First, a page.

Many country delegations, including those intimately involved in the compromises that resulted in the final agreement at Kampala, appear to interpret that agreement as follows:
► Article 5(2) of the 1998 Rome Statute mandated states parties to determine the conditions for the exercise of ICC jurisdiction vis-à-vis the crime of aggression. Adoption of such conditions occurred at the Kampala conference. There, an opt-out methodology was adopted, whereby a state party may choose to opt out of aggression jurisdiction.
► The Review Conference Resolution also invoked Rome Statute Article 12(1), which provides that states parties have already accepted jurisdiction over the crime of aggression.
► The implication of the use of the opt-out methodology and the invocation of Article 12(1) is this: After 30 ratifications and the activation vote are achieved, every state that has joined the ICC Statute will be subject to ICC jurisdiction aggression vis-à-vis its nationals or crimes occurring in its territory (except for crimes committed by a national of, or on the territory of, of a non-state party) – unless, that is, the state party has exercised an opt-out declaration. (This would apply to cases triggered by State Party referral or proprio motu initiation; any situation could be covered by Security Council referral.)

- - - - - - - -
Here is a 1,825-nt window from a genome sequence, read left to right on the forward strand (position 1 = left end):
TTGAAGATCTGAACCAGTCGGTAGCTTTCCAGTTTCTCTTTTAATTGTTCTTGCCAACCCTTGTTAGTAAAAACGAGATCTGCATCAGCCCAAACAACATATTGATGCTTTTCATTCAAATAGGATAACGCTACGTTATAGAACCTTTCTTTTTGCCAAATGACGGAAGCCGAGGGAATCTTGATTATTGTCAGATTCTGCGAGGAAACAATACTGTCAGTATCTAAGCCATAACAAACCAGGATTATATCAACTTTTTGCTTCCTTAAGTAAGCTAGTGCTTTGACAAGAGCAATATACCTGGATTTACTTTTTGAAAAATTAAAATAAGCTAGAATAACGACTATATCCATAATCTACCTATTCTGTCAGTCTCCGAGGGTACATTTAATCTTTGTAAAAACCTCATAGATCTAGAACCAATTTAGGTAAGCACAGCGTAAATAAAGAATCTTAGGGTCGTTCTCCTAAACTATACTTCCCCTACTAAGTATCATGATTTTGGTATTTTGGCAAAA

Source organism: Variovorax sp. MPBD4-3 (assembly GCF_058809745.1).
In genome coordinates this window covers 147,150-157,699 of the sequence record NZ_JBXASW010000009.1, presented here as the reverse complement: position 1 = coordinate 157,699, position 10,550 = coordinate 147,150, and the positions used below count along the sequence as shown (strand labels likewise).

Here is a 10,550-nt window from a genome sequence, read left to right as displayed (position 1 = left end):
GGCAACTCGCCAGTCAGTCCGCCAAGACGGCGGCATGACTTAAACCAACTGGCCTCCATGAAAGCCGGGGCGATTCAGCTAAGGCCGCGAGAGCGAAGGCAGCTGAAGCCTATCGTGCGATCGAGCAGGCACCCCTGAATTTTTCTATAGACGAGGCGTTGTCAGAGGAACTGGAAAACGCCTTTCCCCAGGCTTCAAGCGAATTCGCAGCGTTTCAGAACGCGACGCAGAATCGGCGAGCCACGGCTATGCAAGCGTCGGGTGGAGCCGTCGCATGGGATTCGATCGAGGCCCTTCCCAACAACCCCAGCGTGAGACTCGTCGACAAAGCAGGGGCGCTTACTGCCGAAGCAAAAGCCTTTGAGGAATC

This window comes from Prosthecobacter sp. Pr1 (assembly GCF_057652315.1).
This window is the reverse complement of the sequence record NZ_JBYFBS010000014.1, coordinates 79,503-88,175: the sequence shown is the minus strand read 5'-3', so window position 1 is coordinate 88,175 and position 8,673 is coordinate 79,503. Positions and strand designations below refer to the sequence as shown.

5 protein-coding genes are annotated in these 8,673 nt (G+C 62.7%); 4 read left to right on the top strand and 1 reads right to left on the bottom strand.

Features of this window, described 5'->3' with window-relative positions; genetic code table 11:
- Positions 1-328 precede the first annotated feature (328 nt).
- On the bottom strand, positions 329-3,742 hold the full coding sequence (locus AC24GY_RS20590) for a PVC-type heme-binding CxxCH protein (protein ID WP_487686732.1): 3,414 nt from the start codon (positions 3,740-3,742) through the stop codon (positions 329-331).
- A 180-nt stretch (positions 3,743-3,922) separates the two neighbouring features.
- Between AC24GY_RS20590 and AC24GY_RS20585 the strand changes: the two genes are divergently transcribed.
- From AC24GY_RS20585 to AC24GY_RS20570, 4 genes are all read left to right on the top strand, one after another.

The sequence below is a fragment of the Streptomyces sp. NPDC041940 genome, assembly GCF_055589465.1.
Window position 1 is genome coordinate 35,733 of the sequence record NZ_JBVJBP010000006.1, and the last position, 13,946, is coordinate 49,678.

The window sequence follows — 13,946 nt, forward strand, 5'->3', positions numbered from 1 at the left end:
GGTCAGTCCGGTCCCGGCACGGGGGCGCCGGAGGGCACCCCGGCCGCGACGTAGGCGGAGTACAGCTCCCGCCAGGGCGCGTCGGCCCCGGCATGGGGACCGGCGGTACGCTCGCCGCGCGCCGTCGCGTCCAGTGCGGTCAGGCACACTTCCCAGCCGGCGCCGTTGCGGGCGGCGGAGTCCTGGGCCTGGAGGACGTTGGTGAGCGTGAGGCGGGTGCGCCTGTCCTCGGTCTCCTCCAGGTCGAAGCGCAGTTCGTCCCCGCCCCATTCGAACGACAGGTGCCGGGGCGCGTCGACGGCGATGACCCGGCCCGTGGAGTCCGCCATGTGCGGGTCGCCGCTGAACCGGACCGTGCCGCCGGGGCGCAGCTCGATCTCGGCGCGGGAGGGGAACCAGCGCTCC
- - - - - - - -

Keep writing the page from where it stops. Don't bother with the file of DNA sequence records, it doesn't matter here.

Another construction is also being offered – the one advocated in Beth's earlier post. This approach does not appear to correspond with what was agreed on at the Review Conference.
The second sentence of Article 121(5) of the Rome Statute states:
'In respect of a State Party which has not accepted the amendment, the Court shall not exercise its jurisdiction regarding a crime covered by the amendment when committed by that State Party’s nationals or on its territory.'
Drawing on this language, the active-consent interpretation would hold that once jurisdiction commences, the ICC could only exercise jurisdiction over the nationals of, or crimes committed in the territory of, a state party if the state party has ratified or accepted the amendment, at least if the state party is the alleged aggressor state.
This alternative construction, however, does not consider that the second sentence of Article 121(5), quoted above, covers the exercise of jurisdiction.
Pursuant to Article 5(2) of the Rome Statute, states parties were authorized to establish at Kampala conditions for the exercise of jurisdiction over the crime of aggression. This meant that the states parties could rely on Article 12(1), the acceptance-of-jurisdiction provision described above, and not on a literal reading of the second sentence of Article 121(5). This appears to have been what was done.
It is important to note that states parties can avoid the issues altogether, by simply being clear and choosing a concrete path; for example, ratification without an opt-out declaration, ratification with an opt-out declaration, or exercise of an opt-out declaration without ratification.
For states parties that do not choose any such clear path, these issues of construction may become ones for the ICC judges when they adjudicate an aggression case that implicates such a state party. In that event, the ICC judges will be perfectly capable of evaluating the amendment’s language and of selecting between the “active” and “passive” constructions.